monitoring. These rules are configured on OSSEC server. Once the server gets
updated, it will push the configured rules to the agent. By default Windows
policy monitoring files are present in the /var/ossec/etc/shared directory. In
the directory you will find three files: win_applications_rcl.txt, win_audit _rcl.
txt and win_malware_rcl.txt. In win_applications_rcl.txt you will find the
default rules for detecting applications such as Yahoo, Skype, Limewire, AOL,
and Kazaa. You can also add new application rules to this file. For example you
can create rules for detecting gtalk and generate alerts. For this, open the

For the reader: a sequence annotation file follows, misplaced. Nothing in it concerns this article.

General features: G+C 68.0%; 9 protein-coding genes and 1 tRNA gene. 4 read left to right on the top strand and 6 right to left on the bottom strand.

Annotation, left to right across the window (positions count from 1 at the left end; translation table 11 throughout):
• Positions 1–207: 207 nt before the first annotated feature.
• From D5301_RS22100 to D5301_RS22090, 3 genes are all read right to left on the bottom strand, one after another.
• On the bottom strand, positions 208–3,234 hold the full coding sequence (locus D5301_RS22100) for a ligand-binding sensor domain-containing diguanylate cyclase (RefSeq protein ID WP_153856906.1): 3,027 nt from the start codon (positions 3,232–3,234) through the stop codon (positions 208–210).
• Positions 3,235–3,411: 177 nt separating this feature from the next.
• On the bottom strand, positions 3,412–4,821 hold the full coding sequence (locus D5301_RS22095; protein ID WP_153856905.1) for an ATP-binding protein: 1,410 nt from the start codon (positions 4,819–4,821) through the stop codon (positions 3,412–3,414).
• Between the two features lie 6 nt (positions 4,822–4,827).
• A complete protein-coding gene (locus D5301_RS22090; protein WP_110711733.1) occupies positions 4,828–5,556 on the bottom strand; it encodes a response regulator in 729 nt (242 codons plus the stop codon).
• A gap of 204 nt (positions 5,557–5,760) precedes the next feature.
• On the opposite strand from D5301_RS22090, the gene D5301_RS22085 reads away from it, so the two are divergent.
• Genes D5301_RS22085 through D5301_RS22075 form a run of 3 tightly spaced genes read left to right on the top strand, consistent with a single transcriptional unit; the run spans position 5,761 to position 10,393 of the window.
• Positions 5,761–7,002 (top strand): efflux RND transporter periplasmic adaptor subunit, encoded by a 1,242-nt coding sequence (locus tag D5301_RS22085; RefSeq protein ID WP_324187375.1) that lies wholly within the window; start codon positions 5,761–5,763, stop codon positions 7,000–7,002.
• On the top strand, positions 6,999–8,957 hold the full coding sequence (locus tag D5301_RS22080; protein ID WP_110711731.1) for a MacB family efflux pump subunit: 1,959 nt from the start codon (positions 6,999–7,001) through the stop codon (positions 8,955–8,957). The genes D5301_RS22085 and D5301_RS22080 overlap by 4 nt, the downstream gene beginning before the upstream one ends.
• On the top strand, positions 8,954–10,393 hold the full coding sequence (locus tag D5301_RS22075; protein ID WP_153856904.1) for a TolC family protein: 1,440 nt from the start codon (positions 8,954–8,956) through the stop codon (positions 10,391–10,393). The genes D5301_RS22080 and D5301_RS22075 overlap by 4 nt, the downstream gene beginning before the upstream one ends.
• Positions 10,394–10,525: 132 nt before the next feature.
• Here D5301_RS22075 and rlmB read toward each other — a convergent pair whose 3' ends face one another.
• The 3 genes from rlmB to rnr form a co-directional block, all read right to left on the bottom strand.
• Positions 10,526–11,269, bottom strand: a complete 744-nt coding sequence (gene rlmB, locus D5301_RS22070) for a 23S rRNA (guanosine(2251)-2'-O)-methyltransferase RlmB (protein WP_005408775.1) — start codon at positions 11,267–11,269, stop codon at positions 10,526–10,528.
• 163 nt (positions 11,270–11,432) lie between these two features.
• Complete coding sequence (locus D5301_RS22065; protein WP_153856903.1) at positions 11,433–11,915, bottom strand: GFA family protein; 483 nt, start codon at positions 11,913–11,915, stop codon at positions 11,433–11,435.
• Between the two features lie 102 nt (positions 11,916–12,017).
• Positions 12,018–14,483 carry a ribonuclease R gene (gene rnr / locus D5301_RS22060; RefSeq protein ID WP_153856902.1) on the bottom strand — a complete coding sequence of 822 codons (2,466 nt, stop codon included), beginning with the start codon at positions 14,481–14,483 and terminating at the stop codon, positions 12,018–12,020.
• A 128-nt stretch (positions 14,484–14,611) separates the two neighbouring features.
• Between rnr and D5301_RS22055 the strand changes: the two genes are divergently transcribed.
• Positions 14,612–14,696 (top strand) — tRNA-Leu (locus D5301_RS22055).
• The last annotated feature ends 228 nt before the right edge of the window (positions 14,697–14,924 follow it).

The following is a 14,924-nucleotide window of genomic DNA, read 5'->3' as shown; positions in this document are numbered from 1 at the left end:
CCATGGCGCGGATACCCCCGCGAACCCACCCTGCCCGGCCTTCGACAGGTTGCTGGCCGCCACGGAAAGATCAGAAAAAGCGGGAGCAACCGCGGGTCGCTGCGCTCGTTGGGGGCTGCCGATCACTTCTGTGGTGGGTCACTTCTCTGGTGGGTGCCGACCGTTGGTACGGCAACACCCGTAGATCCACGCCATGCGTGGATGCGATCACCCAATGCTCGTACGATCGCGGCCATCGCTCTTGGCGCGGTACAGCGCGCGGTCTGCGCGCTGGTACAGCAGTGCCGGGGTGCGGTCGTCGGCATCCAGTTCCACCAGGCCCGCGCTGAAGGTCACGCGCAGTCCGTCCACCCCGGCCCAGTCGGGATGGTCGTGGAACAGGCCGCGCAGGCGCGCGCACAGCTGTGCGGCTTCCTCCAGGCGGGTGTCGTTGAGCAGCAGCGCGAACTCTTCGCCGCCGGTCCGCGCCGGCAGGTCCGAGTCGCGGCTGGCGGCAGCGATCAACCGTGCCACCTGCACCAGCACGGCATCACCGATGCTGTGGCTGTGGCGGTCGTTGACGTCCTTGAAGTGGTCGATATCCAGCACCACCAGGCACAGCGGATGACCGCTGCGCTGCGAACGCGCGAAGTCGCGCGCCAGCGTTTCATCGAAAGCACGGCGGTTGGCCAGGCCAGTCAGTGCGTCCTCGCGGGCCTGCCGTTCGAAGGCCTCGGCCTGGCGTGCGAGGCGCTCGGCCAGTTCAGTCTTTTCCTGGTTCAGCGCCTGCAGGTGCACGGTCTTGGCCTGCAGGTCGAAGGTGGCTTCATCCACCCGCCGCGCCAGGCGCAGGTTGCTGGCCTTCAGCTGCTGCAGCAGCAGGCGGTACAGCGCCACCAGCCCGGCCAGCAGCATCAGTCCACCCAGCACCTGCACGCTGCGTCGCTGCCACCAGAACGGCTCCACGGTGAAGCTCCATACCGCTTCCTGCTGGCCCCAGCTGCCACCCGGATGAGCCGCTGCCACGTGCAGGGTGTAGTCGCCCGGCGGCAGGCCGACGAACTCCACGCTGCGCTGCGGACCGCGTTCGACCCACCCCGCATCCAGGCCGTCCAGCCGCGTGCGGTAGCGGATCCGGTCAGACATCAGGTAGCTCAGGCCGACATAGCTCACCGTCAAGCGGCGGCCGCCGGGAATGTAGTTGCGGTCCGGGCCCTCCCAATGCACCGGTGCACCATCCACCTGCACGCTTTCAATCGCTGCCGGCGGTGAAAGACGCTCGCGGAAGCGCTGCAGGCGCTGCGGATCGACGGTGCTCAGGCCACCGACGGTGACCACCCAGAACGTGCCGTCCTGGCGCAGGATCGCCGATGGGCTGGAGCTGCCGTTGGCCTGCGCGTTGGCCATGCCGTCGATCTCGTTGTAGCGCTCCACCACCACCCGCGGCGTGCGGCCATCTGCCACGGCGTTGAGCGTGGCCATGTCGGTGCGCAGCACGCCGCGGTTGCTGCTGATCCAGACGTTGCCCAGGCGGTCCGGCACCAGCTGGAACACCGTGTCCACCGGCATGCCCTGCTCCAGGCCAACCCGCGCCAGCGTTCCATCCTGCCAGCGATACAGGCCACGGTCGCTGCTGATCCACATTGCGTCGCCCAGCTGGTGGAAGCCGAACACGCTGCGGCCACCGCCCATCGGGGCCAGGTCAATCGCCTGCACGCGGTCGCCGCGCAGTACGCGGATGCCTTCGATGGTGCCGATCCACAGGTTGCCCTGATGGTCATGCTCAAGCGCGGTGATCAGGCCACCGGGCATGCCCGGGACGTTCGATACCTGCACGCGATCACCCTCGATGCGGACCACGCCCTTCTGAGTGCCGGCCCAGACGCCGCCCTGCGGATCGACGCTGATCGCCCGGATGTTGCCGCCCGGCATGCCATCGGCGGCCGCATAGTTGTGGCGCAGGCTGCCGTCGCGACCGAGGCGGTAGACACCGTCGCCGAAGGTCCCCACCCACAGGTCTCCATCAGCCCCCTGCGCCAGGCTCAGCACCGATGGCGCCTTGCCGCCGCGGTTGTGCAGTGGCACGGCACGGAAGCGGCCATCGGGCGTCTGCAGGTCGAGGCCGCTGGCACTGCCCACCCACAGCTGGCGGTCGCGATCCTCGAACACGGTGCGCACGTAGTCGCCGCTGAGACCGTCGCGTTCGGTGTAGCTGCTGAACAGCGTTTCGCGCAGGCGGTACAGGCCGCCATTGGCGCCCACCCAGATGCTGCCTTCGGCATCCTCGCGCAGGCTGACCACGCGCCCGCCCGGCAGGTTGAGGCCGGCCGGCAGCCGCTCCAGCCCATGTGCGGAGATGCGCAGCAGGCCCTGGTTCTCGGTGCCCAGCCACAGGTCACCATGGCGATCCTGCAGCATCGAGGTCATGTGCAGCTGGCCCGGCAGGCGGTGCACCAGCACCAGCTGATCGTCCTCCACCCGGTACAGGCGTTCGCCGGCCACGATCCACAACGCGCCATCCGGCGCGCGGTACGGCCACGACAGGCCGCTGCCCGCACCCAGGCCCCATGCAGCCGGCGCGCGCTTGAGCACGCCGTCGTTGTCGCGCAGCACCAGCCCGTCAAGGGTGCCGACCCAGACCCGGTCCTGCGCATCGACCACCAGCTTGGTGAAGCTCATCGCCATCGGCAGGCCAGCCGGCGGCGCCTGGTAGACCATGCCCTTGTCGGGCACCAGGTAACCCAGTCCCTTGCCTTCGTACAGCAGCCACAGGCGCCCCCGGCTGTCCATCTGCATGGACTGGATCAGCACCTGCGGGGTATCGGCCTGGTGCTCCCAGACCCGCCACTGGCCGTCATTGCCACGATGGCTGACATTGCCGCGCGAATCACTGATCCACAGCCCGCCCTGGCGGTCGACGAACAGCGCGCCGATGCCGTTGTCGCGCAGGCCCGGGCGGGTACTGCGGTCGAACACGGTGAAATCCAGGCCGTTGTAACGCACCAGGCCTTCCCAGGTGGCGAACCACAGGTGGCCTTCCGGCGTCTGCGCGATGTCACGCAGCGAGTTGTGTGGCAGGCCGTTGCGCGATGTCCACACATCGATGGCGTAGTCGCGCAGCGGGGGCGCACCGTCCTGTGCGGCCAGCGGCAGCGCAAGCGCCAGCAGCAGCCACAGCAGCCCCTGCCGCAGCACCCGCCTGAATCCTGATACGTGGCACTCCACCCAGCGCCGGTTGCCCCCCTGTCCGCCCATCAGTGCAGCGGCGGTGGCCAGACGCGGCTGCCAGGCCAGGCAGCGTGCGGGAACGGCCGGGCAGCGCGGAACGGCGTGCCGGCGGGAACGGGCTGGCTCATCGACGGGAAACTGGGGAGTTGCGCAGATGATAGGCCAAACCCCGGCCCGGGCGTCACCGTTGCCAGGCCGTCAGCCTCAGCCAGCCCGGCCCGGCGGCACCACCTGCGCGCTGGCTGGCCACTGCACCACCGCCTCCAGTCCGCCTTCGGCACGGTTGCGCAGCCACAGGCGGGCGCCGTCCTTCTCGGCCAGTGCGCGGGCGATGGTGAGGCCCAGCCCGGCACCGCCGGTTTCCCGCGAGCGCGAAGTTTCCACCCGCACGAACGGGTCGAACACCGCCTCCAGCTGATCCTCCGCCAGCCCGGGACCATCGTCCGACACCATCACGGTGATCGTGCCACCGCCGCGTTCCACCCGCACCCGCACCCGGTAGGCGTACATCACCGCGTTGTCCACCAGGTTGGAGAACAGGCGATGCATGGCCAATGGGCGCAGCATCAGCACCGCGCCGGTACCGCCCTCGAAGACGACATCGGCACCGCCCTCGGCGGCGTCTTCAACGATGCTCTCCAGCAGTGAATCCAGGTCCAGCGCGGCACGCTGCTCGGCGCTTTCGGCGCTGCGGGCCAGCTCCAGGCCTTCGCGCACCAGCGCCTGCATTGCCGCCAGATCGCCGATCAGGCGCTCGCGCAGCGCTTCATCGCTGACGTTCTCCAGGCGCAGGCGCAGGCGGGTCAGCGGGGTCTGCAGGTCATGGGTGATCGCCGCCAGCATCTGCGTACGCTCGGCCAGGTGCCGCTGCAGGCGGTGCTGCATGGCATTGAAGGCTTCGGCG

file with VI and write the following command lines:

Using OSSEC’s Web interface you
can view detailed statistics of events and alerts from anywhere

[Chat/IM – gtalk] [any] []
C:\Program Files\Google\Google Talk\googletalk.exe;
C:\Documents and Settings\All Users\Start Menu\Programs\Skype;
r:HKLM\SOFTWARE\Skype;
r:HKEY_CURRENT_USER\Software\Google\Google Talk;
p:r:googletalk.exe

To define rules for receiving an alert for any application mentioned in the
win_applications_rcl.txt file, open local_rules.xml and add the following rules:

<rule id="514" level="2" overwrite="yes">
<if_sid>510</if_sid>
<match>^Application Found</match>
<options>alert_by_email</options>
<description>Windows application monitor event.</description>
<group>rootcheck,</group>
</rule>

OSSEC also generates an entry in the /var/ossec/queue/rootcheck directory
whenever it detects an application that it has been configured to detect. You
can view details of all events through its WebUI. Moreover, on WebUI you can
also see detailed statistics for each server over a
particular time period.